Virtuosity is one thing, but being able to package that up in a way that's both restrained, melodic – and above all, unabashedly inventive – is entirely another. For renowned bassist and composer Stephen Bruner, aka Thundercat, the combination of these elements have resulted in a career unlike any other.
"It comes from different places," says Bruner on the inspiration behind his music. "It's not a thing where I have a specific way I go about it. It can be anything in conversation, it could be anything I'm listening to, it could be a feeling. I find inspiration in everything; it comes and goes in different ways and I try to make myself available to it on many different levels. It kind of interweaves itself in my normal day to day life, it just comes naturally."
For Bruner, the challenge is to take that inspiration and convert it into a finished piece. Somewhat of a perfectionist, reaching a definitive end point of a composition can often be elusive. "I never feel like [the music] is finished," he says. "I'll never feel like it's that easy, but a lot of the time it's one of those things where I've learned to be okay with letting go. And a lot of the time completion is not always based on my feeling. I just go with what comes out of me and then I let it find itself."
Bruner has long worked with legendary producer Flying Lotus to bounce ideas off of, and bring his ideas to life in the studio. The pair have a relationship that stretches back years, with FlyLo's production style becoming an intrinsic part of Thundercat's sound.
"We just have a bit of a chemistry," says Bruner. "It's like me and him speak the same language. Me and him just connect in different ways, it's a bit more than just the part where everybody hears the music. It's hard to pinpoint a lot of the time, it always translates the same. So be it my music or be it his music, it tends to speak to the same views."
Listening to any Thundercat album, you'll find layers of intricate parts and subtle variations that further reveal themselves upon repeated listens. But before that point can be reached, experimentation is a must. "The goal is always to experiment and see what you can come up with that's different," he says. “One of my favourite sayings is, 'Let's get weird'. There's such a big sea of ideas that we can pull from."
While some may say Thundercat's wheelhouse is neo-soul and hip hop, he cut his teeth playing with Suicidal Tendencies – an experience that profoundly influenced his outlook on music. "I learnt a lot from Mike Muir and Mike Clark and being present," he says. "Mike Muir taught me a lot about what it meant to be a leader. To stand in front and demand respect. He had shown me many different things about what it meant to be an artist, what it meant to be a musician, what it meant to work hard – to mean what you say. He taught me how important it was to not fall into the pit traps of sex, drugs and rock and roll. It's a real thing, but it doesn't have to be your thing. Mike's always been a very positive influence for me musically and I look at him like a big brother."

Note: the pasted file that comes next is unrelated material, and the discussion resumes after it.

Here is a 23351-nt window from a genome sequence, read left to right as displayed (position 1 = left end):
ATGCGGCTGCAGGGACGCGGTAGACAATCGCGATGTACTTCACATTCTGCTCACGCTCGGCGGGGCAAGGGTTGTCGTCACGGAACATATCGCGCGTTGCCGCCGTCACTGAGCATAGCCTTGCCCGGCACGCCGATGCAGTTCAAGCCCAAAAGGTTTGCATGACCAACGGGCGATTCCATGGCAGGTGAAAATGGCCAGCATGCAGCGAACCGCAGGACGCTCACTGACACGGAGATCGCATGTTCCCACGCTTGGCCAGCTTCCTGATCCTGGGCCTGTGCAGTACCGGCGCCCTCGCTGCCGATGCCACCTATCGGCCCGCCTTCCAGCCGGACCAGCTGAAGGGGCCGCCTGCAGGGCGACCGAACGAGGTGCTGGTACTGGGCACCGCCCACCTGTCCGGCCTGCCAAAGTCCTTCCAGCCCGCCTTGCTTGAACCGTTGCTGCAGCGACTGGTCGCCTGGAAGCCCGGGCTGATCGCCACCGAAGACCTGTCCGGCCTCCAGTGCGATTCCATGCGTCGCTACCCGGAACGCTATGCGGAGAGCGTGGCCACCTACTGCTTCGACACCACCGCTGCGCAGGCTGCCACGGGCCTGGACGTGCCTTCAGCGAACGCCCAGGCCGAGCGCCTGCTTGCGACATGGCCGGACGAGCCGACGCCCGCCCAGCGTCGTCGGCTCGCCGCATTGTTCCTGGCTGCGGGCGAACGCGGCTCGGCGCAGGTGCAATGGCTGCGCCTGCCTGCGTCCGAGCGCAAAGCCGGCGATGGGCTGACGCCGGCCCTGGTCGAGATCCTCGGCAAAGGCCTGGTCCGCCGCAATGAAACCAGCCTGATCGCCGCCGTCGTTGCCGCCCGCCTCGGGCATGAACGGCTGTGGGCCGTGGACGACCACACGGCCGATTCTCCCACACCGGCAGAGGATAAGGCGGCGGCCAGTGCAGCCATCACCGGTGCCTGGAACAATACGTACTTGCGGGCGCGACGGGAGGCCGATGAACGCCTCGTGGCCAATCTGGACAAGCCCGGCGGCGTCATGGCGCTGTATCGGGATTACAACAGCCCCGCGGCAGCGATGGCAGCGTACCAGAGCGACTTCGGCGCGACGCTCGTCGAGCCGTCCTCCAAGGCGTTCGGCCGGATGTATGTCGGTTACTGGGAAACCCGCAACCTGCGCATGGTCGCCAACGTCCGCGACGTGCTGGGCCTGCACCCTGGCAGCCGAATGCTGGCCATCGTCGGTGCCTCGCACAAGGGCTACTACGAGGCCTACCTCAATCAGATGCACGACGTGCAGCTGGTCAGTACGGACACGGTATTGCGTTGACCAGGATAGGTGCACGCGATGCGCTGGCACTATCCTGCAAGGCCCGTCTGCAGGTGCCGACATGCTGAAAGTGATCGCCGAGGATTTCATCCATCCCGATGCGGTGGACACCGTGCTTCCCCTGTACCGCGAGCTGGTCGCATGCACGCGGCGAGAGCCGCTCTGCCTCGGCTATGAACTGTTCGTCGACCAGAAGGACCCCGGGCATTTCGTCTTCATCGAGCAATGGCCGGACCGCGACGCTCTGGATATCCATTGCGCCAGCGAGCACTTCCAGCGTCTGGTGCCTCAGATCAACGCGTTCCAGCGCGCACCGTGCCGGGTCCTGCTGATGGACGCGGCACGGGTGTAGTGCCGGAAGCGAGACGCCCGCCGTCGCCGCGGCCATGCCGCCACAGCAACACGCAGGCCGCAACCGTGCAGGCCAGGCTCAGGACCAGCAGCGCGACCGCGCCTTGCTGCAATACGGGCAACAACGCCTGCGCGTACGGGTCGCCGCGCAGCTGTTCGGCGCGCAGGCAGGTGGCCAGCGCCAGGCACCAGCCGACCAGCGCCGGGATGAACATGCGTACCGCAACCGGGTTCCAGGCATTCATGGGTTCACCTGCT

On the other side of the coin, Thundercat has also worked closely with hip hop's reigning leader – both socially and musically – Kendrick Lamar. His squelchy bass lines and rock solid rhythm act as the irrefutable ground floor of Lamar's seminal record, To Pimp a Butterfly. "It was very intense, the process of To Pimp a Butterfly," says Bruner. "He's juggling and doing it all at the same time with no separation. He's pretty seamless and it's great to see if you can get a chance to see it. If we were driving, it felt like he was racing. It felt like whatever he did caused me to move faster."
While it's easy to think of Thundercat as part of a new generation of similar artists rebuilding jazz and improvised music, he disputes the notion of a singular scene or movement. "I think it has always been something that's existed. It's just, as time progresses, people grow and mature and there's something else to tag on to, but I would never call it a wave. I feel like it's really corny and clichéd to call it a wave because a wave almost feels like a business term. I've always played my bass. Kamasi [Washington] has always played saxophone. So it's not really a new wave of artists. It's just people are being able to see a bigger picture."
Thundercat is touring nationally in March including a performance at WOMAdelaide.